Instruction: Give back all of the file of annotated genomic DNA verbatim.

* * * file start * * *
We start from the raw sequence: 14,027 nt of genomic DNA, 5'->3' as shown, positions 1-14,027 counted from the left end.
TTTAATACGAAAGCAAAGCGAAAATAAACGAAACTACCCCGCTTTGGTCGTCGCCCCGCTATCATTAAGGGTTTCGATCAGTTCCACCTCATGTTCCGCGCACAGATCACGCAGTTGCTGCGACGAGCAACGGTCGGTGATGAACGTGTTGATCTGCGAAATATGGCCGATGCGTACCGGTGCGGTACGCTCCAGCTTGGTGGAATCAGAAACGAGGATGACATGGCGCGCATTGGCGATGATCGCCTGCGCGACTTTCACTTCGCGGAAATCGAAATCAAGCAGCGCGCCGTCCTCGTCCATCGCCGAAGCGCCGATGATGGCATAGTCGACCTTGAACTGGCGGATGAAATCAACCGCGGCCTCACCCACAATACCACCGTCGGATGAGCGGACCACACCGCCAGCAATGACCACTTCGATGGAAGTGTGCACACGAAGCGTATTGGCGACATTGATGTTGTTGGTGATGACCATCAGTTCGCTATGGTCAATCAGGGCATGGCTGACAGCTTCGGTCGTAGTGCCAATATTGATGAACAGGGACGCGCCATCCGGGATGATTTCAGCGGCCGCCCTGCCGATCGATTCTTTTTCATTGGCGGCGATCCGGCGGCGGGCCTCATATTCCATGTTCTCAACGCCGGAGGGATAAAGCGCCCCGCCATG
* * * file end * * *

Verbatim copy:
We start from the raw sequence: 14,027 nt of genomic DNA, 5'->3' as shown, positions 1-14,027 counted from the left end.
TTTAATACGAAAGCAAAGCGAAAATAAACGAAACTACCCCGCTTTGGTCGTCGCCCCGCTATCATTAAGGGTTTCGATCAGTTCCACCTCATGTTCCGCGCACAGATCACGCAGTTGCTGCGACGAGCAACGGTCGGTGATGAACGTGTTGATCTGCGAAATATGGCCGATGCGTACCGGTGCGGTACGCTCCAGCTTGGTGGAATCAGAAACGAGGATGACATGGCGCGCATTGGCGATGATCGCCTGCGCGACTTTCACTTCGCGGAAATCGAAATCAAGCAGCGCGCCGTCCTCGTCCATCGCCGAAGCGCCGATGATGGCATAGTCGACCTTGAACTGGCGGATGAAATCAACCGCGGCCTCACCCACAATACCACCGTCGGATGAGCGGACCACACCGCCAGCAATGACCACTTCGATGGAAGTGTGCACACGAAGCGTATTGGCGACATTGATGTTGTTGGTGATGACCATCAGTTCGCTATGGTCAATCAGGGCATGGCTGACAGCTTCGGTCGTAGTGCCAATATTGATGAACAGGGACGCGCCATCCGGGATGATTTCAGCGGCCGCCCTGCCGATCGATTCTTTTTCATTGGCGGCGATCCGGCGGCGGGCCTCATATTCCATGTTCTCAACGCCGGAGGGATAAAGCGCCCCGCCATG